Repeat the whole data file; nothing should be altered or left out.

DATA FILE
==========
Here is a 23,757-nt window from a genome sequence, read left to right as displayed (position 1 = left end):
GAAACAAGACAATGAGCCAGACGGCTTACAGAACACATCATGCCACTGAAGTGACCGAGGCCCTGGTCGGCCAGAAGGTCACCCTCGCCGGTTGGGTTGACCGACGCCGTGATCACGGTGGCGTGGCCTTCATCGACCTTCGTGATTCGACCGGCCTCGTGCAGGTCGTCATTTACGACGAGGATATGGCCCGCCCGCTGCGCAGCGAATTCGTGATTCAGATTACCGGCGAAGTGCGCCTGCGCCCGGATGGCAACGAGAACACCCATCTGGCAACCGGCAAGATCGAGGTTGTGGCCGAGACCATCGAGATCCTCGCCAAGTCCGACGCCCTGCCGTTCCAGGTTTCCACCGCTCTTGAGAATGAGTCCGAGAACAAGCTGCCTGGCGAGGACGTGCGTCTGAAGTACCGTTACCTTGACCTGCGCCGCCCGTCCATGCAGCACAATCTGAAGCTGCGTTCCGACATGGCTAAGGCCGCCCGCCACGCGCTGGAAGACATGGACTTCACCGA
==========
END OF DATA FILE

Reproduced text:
Here is a 23,757-nt window from a genome sequence, read left to right as displayed (position 1 = left end):
GAAACAAGACAATGAGCCAGACGGCTTACAGAACACATCATGCCACTGAAGTGACCGAGGCCCTGGTCGGCCAGAAGGTCACCCTCGCCGGTTGGGTTGACCGACGCCGTGATCACGGTGGCGTGGCCTTCATCGACCTTCGTGATTCGACCGGCCTCGTGCAGGTCGTCATTTACGACGAGGATATGGCCCGCCCGCTGCGCAGCGAATTCGTGATTCAGATTACCGGCGAAGTGCGCCTGCGCCCGGATGGCAACGAGAACACCCATCTGGCAACCGGCAAGATCGAGGTTGTGGCCGAGACCATCGAGATCCTCGCCAAGTCCGACGCCCTGCCGTTCCAGGTTTCCACCGCTCTTGAGAATGAGTCCGAGAACAAGCTGCCTGGCGAGGACGTGCGTCTGAAGTACCGTTACCTTGACCTGCGCCGCCCGTCCATGCAGCACAATCTGAAGCTGCGTTCCGACATGGCTAAGGCCGCCCGCCACGCGCTGGAAGACATGGACTTCACCGA